Security considerations

dm-verity does not provide an all-in-one solution but should be used alongside other methods of securing the system when the disk is removed and when the system is fully booted.

Secure Boot

It is recommended to enable Secure Boot with custom keys after verity is setup.

Verity protection is useless if a virus or attacker can replace the kernel.efi containing the embedded roothash which would allow any root filesystem to be booted. Signing the kernel image for Secure Boot will prevent the kernel image from being replaced and ensure integrity of the root filesystem as long as the firmware is secure.

sbupdate-gitAUR or sbctl can be used to maintain your Unified kernel images and keep your bootloader signed. sbupdate-gitAUR will also handle your kernel command line. sbctl can be used to create Secure Boot keys.

Unified Kernel Image

UKIs bundle together at minimum the linux kernel, an initramfs, CPU microcode, and a cmdline. The advantage to using an UKI is that it prevents changes to both the kernel, initramfs and cmdline when the UKI is signed and used with secureboot. If the cmdline section of the UKI is left blank, it can be supplied by a bootloader like systemd-boot. Otherwise it can only be changed by rebuilding and resigning a new UKI.

UKIs can be directly booted by UEFI if kernel efistub is enabled or if shim/preloader is used.

Signing kernel modules/DKMS

The default kernels ship with pre-signed native modules. If DKMS is used, one must create a custom kernel to enable signing and loading of DKMS modules when secureboot is enabled which activates lockdown mode. If you skip this step DKMS modules will refuse to load.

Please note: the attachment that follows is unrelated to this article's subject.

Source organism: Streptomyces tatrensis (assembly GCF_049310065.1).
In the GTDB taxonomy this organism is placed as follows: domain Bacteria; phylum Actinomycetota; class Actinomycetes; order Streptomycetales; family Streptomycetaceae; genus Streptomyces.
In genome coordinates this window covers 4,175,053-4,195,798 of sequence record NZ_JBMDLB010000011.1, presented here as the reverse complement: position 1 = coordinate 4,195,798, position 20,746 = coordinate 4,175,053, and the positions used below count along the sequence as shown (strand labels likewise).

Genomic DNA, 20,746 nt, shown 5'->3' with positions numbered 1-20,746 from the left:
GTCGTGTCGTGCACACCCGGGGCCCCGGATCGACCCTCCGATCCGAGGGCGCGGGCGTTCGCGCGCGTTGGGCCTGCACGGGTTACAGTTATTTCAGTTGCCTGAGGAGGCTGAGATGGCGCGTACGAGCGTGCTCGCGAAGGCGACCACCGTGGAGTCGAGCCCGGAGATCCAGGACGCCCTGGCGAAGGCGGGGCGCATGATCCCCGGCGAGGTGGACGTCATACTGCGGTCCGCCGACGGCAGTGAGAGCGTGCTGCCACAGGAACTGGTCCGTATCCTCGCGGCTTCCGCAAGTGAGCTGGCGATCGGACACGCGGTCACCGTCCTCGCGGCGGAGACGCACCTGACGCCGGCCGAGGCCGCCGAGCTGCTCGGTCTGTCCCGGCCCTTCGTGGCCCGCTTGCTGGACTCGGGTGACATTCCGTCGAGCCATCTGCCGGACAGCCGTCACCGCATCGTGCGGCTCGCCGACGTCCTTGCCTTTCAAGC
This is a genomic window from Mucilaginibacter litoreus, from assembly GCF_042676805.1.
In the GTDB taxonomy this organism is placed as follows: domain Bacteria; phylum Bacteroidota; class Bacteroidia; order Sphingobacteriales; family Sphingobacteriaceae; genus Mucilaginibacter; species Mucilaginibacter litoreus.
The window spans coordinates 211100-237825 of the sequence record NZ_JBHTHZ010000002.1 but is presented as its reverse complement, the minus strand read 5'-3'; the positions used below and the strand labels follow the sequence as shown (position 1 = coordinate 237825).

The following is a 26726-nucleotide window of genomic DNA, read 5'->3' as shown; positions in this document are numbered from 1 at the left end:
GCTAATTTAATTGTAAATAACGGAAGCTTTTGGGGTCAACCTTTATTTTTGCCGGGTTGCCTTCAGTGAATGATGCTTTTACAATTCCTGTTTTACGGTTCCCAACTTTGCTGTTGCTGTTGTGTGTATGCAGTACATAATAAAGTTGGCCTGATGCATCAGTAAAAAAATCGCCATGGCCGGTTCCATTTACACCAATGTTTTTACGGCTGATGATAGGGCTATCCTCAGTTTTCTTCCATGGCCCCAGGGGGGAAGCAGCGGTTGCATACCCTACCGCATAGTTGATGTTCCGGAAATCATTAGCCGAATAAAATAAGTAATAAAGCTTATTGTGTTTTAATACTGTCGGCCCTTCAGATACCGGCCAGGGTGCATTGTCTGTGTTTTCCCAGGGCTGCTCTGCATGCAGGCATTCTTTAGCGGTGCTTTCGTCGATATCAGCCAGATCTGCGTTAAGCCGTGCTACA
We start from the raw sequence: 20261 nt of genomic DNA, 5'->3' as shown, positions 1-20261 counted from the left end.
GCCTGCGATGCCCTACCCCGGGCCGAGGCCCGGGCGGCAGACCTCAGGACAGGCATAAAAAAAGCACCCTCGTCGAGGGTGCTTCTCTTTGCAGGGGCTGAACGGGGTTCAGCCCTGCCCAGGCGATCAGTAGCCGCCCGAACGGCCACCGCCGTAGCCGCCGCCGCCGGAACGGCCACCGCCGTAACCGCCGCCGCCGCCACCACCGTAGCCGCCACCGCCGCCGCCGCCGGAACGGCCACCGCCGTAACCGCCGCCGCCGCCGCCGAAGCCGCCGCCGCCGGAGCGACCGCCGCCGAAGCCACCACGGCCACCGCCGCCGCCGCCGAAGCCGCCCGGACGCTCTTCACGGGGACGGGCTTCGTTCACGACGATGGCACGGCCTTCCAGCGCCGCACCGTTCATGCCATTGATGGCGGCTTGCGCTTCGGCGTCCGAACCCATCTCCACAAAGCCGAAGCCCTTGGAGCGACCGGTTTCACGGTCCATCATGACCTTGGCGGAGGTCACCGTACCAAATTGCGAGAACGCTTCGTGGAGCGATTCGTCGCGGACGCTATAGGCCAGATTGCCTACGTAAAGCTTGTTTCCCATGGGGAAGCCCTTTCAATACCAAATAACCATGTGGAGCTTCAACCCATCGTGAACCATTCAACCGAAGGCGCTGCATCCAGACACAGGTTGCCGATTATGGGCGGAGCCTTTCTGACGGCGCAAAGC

More information about signed kernel modules can be found here: Signed kernel modules


Although the verity root device will be tamper-resistant, it provides no confidentiality. It could be located on an unencrypted partition if it contains no secret data. If the kernel is protected by Secure Boot, it would be impossible to replace the data in the root or verity devices without replacing the kernel.

The verity root device can be used to unlock other encrypted devices. If done with keyfiles, the verity root should be encrypted. If using a TPM and systemd-cryptenroll to store keys, the verity root could be unencrypted.


The factual accuracy of this article or section is disputed.

Reason: systemd-cryptenroll(1) recommends PCR7 only (Discuss in Talk:Dm-verity)

A TPM 2.0 can be used to protect encryption keys for the LUKS device containing root. After Secure Boot is enabled, you can use systemd-cryptenroll to bind keys to PCRs. Recommended PCRs are 0,1,5,7. This will stop decryption if the firmware, firmware options, GPT layout or secure boot state is changed, respectively.

The reason for binding on 0,1, and 5 is to ensure attackers cannot replace the motherboard firmware to disable secureboot and consequently disable verity.

You must pass this kernel option:


You may also need to add tpm2 support to your initramfs or include the module if using dracut. See Trusted Platform Module#systemd-cryptenroll for more information.


If you use systemd-boot as your bootloader, it will measure the kernel.efi into PCR 4. This can be used to prevent decryption of root if the kernel image, initramfs, or kernel command line is changed.

Mandatory access control

During runtime, methods such as OverlayFS, tmpfs, and bind mounts can still be used to get write access on the folders within root. For this reason, it is important to still harden the OS. Apparmor, SELinux and other access control mechanisms are useful for this.

Updating packages